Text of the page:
It's that time of the month again. Time to post the Daring Bakers' Challenge. This month Morven hosted and gave us our assignment: Perfect Party Cake from the book Baking: From My Home to Yours by Dorie Greenspan.
Coincidentally, one of my favorite blogs, Brownie Points, had a post recently on making your own butter from whipping cream. The end result is equal parts butter and buttermilk. Since I needed unsalted butter and buttermilk for this recipe, I thought it would be the perfect time to try it out. I'm always excited for frontier-like recipes anyway. I whipped up the cream and some minutes later we had a lump of butter and about two cups of buttermilk. It was super easy and the fresh butter tasted waaaaaay better than the organic stuff I had just bought and opened that day.
Since we didn't have anything on our schedule for the day (Friday) except to anticipate Daddy's return from working the week in Atlanta, I decided that this party cake wasn't for a party, but would be made with a party of people. Feeling super laid-back, I invited the kids to help. They were ecstatic. Of course, a fight broke out immediately about who got to juice the lemons. But after my wise mediation (four halves, four kids, do you see the solution?) we were on our way. I must say that my favorite technique of Dorie's is to put the lemon zest into the sugar and rub them together until the sugar is fragrant and moist. The sugar I had bought was super sparkly and with the lemon, it was just gorgeous. (Click on picture for the beautiful details.)The cakes turned out great, albeit a little thin. Especially considering that they needed to be sliced in half.
Dug returned home from the airport Saturday morning at 1:30am. After a good chunk of sleep, he woke up to make us his Saturday Morning Pancakes. I gave him my precious cup of leftover buttermilk to use with the store-bought carton and told him of my frontier exploits in the butter/buttermilk department. Then he dropped his bombshell.
The leftover-from-butter-making liquid is not buttermilk. What!? But...but...but Brownie Points told me so. Then he reminded me that we used to make buttermilk by mixing a little buttermilk in with milk and letting it sit for a few days. (Another one of our frontier experiments.) Fermentation gave it that yogurt-like tartness. Dang it! I had forgotten that. Did I just ruin my cakes? Is that why they were flat-ish?
I couldn't turn my back on Brownie Points. I believed in her. She wouldn't post something that wasn't true, would she? While pancakes cooked in the background, I got online and searched for answers. First, I checked the butter-making post again, to be sure that I hadn't misread anything. Nope, it was all as I remembered. Then I googled. Of course, the first response was Wikipedia. And from there I learned that there are two types of buttermilk. Traditional and Cultured. Cultured is the type we buy in the store and is made with a, you guessed it, culture. Traditional is what is left over from the butter making process. I let out a sigh of relief. Hooray! Reading further, I found that, in the traditional method, fresh whole milk is left standing to separate the cream from the milk and during that time, some fermentation takes place. This means that when the butter is made, the leftover buttermilk is fermented. Not so hooray. I'm positive that my pasteurized whipping cream is a vast deal different than the slightly fermented, un-cooked cream from Bessy. Technically, my byproduct was buttermilk, but I'm pretty sure it wasn't the buttermilk my recipe was calling for. Oh well. What's done is done. Too late now. (To clarify, I would be careful in which recipe you use your freshly made buttermilk, but I don't blame mine for my flat cakes since the recipe said I could used regular milk as well.)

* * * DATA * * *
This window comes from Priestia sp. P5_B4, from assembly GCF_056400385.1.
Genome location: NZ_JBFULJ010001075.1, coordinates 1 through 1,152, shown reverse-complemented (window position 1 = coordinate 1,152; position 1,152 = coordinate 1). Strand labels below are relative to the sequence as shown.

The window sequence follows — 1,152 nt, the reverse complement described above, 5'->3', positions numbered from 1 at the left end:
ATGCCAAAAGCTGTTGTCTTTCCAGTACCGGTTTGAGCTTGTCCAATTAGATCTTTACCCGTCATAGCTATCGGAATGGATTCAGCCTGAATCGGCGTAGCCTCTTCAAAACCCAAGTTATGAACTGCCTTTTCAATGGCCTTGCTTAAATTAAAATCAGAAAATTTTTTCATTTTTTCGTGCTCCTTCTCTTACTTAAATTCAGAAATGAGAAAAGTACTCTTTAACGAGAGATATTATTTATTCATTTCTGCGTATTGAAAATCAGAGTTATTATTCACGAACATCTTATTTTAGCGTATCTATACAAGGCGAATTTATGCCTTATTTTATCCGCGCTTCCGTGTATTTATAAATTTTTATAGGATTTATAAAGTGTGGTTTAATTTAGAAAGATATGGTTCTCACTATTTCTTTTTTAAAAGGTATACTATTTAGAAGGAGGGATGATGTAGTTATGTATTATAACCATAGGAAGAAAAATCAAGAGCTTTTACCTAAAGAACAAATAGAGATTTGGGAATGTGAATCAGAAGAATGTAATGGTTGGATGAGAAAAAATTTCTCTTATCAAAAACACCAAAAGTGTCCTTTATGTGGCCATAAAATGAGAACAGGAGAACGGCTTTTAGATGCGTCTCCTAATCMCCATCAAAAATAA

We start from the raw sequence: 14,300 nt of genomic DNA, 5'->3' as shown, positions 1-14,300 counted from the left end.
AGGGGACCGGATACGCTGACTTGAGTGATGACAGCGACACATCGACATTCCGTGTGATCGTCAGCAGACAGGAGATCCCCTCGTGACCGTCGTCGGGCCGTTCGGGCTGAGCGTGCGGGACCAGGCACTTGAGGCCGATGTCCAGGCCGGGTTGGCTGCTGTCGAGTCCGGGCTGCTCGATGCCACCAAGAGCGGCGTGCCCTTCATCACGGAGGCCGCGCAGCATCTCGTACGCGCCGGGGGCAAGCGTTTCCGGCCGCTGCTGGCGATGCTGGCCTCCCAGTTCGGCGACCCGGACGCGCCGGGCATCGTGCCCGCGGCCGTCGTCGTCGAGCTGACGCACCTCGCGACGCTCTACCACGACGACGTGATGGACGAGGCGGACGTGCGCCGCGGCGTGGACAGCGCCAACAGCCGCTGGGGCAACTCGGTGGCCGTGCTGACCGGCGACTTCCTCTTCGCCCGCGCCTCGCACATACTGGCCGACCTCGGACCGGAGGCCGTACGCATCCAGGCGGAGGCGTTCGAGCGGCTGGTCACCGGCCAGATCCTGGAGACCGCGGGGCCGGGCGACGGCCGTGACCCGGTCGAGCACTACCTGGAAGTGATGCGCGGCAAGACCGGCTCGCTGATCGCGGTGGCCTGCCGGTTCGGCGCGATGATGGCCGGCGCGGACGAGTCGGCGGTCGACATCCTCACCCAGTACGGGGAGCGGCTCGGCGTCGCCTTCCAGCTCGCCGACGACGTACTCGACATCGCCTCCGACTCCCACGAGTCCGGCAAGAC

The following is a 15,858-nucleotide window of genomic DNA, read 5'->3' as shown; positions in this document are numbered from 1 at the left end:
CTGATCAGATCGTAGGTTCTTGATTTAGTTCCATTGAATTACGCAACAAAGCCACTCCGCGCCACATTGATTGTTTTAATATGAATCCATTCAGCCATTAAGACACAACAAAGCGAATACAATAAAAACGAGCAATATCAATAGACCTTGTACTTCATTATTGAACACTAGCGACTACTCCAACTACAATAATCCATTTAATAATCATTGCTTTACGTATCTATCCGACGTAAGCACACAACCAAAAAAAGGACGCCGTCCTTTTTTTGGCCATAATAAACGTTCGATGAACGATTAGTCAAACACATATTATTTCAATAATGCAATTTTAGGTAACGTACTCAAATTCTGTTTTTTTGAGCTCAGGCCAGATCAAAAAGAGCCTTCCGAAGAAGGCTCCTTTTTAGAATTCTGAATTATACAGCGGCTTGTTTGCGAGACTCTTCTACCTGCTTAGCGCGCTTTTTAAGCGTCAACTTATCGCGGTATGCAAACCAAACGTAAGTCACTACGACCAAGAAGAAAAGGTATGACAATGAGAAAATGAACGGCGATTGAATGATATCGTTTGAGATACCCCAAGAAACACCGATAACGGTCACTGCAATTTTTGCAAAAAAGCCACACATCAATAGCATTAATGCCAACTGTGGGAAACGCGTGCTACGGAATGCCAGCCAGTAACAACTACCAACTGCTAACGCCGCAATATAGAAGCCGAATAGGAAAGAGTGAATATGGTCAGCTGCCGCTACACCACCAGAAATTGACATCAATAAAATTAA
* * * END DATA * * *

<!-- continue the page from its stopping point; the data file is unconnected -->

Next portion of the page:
The cakes finished, cooled and ready for me, I moved on to the frosting. I loved this recipe. It only required one cup of granulated sugar, as opposed to four cups of powdered that most recipes call for. First, in a double boiler, you whisk the sugar and egg whites until the sugar dissolves. (pictured above on left) Then you beat its brains out in a mixer until it is this beautiful glossy, meringue-y stuff. (pictured above on right. click on it, it's so perdy.) Once this gorgeous stage is reached, you add the butter and continue to beat, beat, beat. After the butter is incorporated you add the lemon juice and vanilla and...beat, beat, beat. It seemed like my mixer was on forever. Only after all this abuse is heaped upon these ingredients, do you get the light, fluffy, mildly sweetness that is Dorie's buttercream frosting.
My only change to the entire recipe was that it called for seedless raspberry preserves. I'm a lazy canner and my raspberry jam has seeds. Other than the seeds, I followed the instructions down to the coconut pressed into the sides.
Results? After scraping off the coconut, one daughter gave it a YUM. One son had two slices and said that it was good except for the jam. "I don't like jam in cakes, Mom." Another daughter said, "I liked it some. Only a tiny bit." The fourth son didn't want any, since he is just over being sick. That was last night. Between now and then, two more got sick and throughout the night puked a total of seven times. With that in mind, I'm thinking their lack of cake-tasting enthusiasm had a deeper cause.
Dug and I both thought the cake moist, flavorful and perfectly un-super sweet. It was delicious in its faint lemony flavor and the raspberry complimented it perfectly.
So there you have it. I've heard of Dorie Greenspan, but now that I've tried one of her recipes, I want to check her book out for myself. Below is a silly little movie I made of my assembly of Dorie's Perfect Party Cake. Enjoy!